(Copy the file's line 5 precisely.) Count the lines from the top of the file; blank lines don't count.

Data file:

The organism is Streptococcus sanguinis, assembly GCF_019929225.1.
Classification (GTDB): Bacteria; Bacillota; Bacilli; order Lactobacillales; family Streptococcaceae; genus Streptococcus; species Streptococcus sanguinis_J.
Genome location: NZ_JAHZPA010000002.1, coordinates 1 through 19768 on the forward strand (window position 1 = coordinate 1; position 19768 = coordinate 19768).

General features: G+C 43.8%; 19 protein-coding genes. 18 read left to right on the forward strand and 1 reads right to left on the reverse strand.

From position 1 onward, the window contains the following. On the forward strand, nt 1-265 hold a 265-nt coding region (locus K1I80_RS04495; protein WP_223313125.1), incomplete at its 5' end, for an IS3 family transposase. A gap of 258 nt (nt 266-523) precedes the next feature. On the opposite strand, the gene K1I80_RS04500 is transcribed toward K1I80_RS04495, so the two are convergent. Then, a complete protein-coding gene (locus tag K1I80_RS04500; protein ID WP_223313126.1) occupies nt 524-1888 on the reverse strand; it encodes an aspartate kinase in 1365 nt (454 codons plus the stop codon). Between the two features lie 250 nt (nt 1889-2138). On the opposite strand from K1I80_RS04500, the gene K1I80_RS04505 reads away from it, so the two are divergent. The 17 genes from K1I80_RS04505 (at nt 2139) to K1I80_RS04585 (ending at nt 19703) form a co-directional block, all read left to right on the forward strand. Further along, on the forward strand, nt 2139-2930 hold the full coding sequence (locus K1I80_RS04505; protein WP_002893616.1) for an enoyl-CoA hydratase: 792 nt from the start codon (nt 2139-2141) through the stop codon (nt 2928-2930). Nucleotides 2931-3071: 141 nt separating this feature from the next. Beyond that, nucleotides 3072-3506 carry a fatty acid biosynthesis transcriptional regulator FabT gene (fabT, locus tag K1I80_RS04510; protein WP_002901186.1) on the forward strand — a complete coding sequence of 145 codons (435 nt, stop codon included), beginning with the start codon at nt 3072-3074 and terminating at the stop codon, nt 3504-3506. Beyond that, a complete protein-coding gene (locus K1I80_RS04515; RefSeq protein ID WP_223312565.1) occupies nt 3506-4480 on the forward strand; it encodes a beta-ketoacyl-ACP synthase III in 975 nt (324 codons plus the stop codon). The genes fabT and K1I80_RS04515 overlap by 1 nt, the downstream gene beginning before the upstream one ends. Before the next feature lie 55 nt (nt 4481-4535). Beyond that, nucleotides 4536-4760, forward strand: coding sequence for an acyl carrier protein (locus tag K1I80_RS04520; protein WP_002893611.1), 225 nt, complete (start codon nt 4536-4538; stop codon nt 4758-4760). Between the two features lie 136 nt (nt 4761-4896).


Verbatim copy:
From position 1 onward, the window contains the following. On the forward strand, nt 1-265 hold a 265-nt coding region (locus K1I80_RS04495; protein WP_223313125.1), incomplete at its 5' end, for an IS3 family transposase. A gap of 258 nt (nt 266-523) precedes the next feature. On the opposite strand, the gene K1I80_RS04500 is transcribed toward K1I80_RS04495, so the two are convergent. Then, a complete protein-coding gene (locus tag K1I80_RS04500; protein ID WP_223313126.1) occupies nt 524-1888 on the reverse strand; it encodes an aspartate kinase in 1365 nt (454 codons plus the stop codon). Between the two features lie 250 nt (nt 1889-2138). On the opposite strand from K1I80_RS04500, the gene K1I80_RS04505 reads away from it, so the two are divergent. The 17 genes from K1I80_RS04505 (at nt 2139) to K1I80_RS04585 (ending at nt 19703) form a co-directional block, all read left to right on the forward strand. Further along, on the forward strand, nt 2139-2930 hold the full coding sequence (locus K1I80_RS04505; protein WP_002893616.1) for an enoyl-CoA hydratase: 792 nt from the start codon (nt 2139-2141) through the stop codon (nt 2928-2930). Nucleotides 2931-3071: 141 nt separating this feature from the next. Beyond that, nucleotides 3072-3506 carry a fatty acid biosynthesis transcriptional regulator FabT gene (fabT, locus tag K1I80_RS04510; protein WP_002901186.1) on the forward strand — a complete coding sequence of 145 codons (435 nt, stop codon included), beginning with the start codon at nt 3072-3074 and terminating at the stop codon, nt 3504-3506. Beyond that, a complete protein-coding gene (locus K1I80_RS04515; RefSeq protein ID WP_223312565.1) occupies nt 3506-4480 on the forward strand; it encodes a beta-ketoacyl-ACP synthase III in 975 nt (324 codons plus the stop codon). The genes fabT and K1I80_RS04515 overlap by 1 nt, the downstream gene beginning before the upstream one ends. Before the next feature lie 55 nt (nt 4481-4535). Beyond that, nucleotides 4536-4760, forward strand: coding sequence for an acyl carrier protein (locus tag K1I80_RS04520; protein WP_002893611.1), 225 nt, complete (start codon nt 4536-4538; stop codon nt 4758-4760). Between the two features lie 136 nt (nt 4761-4896).